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A Local-ish Guide to Ho Chi Minh City, Vietnam

Creator of the travel blog, There She Goes Again, Samantha Gross found herself in a very unique situation during the pandemic when her month-long stay in Ho Chi Minh City turned into sixteen. Because Vietnam was in a bubble for much of 2020 and 2021, she was able to fully explore the city and get to know it better than she could have ever imagined. Since then she’s been back once more and has plans to return yearly to see friends, re-visit her favorite spots, and find even more. Be sure to follow her on Instagram and Facebook.

Here are some things Samantha loves best about Ho Chi Minh City.

Why did you pick Ho Chi Minh City? How long did you live there?

Back when I was teaching in South Korea, I spent one of my winter vacations in Vietnam. For this trip, my friend and I planned a 2 1/2 week excursion starting in HCMC and ending in Hanoi. I arrived two days before her, and found myself solo traveling for the first time in my life! This was in 2015 and it seemed like everything online bemoaned how difficult Vietnam and particularly HCMC and its crazy motorbike traffic was. I’m not going to lie, I was a little scared.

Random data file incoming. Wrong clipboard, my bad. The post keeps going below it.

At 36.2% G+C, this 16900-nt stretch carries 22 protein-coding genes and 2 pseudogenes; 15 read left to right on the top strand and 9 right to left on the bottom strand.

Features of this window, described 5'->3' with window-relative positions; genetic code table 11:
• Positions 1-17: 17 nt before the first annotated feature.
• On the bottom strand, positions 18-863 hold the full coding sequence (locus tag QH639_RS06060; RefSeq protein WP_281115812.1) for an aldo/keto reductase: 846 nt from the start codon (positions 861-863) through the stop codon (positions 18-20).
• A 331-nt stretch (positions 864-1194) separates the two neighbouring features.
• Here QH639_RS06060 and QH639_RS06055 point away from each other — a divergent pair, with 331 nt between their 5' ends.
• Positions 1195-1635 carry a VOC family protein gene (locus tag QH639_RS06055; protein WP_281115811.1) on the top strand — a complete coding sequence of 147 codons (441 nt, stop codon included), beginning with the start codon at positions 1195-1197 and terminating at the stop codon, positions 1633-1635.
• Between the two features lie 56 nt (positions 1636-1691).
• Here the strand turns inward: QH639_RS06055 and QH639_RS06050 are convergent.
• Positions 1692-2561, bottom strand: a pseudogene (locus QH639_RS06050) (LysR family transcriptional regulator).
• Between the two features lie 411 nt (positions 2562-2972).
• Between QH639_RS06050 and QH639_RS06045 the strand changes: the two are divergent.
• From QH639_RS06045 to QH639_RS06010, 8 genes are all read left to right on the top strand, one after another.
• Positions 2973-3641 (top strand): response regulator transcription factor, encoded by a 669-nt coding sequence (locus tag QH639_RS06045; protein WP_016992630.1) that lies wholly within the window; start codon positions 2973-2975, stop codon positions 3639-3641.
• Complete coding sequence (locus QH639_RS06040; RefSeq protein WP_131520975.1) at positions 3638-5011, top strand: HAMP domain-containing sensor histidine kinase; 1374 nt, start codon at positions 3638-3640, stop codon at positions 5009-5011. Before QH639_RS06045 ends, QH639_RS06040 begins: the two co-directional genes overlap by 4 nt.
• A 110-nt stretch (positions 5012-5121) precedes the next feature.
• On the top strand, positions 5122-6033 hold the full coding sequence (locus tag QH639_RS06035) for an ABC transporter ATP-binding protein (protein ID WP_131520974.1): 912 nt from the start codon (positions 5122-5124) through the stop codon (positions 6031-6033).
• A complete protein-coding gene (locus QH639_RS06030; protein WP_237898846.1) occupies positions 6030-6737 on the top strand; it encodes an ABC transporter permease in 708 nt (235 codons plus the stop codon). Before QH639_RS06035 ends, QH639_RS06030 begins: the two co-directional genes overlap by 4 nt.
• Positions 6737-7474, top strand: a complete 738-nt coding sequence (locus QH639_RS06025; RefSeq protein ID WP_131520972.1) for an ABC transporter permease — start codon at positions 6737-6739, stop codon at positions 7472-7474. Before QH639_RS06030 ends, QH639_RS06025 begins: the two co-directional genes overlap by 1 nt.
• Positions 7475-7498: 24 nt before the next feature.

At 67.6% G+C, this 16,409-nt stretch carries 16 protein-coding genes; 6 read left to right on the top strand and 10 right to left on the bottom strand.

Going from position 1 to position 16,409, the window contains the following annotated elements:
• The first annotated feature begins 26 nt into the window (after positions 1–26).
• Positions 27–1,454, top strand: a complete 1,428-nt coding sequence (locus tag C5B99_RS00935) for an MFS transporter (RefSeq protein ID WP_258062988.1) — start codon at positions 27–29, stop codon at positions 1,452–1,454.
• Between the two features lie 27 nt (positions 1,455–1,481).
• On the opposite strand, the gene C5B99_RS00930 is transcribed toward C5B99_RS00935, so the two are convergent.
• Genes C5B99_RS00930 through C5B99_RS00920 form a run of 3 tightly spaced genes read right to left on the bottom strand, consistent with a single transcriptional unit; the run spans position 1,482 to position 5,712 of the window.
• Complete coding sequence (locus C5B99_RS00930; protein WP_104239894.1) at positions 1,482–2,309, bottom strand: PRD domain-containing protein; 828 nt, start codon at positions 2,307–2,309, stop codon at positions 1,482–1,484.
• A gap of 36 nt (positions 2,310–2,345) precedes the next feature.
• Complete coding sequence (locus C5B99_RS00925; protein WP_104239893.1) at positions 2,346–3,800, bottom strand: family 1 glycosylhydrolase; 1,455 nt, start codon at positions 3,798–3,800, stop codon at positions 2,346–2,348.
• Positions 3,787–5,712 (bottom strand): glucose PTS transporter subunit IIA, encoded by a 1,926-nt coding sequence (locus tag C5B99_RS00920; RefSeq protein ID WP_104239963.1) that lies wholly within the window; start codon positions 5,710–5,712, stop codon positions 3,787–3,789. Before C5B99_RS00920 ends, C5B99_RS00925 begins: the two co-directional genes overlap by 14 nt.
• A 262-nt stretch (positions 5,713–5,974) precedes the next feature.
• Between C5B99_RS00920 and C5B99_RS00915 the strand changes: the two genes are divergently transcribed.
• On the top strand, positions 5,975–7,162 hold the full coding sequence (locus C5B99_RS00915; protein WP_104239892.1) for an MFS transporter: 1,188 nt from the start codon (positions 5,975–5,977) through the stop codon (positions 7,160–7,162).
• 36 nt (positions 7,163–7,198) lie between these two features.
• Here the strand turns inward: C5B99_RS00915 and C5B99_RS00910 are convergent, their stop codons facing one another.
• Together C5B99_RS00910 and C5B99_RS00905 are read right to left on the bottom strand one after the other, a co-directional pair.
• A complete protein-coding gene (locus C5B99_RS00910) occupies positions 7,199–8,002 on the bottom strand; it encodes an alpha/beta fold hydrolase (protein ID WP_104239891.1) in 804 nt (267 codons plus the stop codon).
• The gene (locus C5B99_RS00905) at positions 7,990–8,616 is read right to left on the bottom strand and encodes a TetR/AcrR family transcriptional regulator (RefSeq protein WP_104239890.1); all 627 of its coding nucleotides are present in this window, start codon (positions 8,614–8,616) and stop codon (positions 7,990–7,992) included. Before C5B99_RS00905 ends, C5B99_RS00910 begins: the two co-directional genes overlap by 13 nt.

However, I found myself absolutely in love with the city during my two days alone. Everyone I met was friendly, and I especially remember a kind moment with my hostel host offering me bánh tét, a traditional New Years rice cake, one evening. I would go on to visit Hoi An, Da Nang, Ha Long Bay, Cat Ba, and Hanoi, and through it all the less “scenic” and most bustling HCMC remained my favorite spot.

Fast forward a few years, and I began developing a tradition of returning to Korea every spring for the cherry blossoms. This usually occurs mid-March to early April, and I like to spend the month+ beforehand somewhere warm in Asia. In 2019, I got to know Kuala Lumpur and in 2020, I opted to return to HCMC and get to know it beyond what a two day trip could offer.

Well, as you might guess from those dates, the world was turned on its head in March 2020! The next thing I knew, I was signing a long term apartment agreement and planning on settling in for the foreseeable future. In total, I spent sixteen months calling this city home, and I’m still absurdly grateful for how everything turned out. I’ve already gone back for a month and have plans on returning next year for at least a few weeks.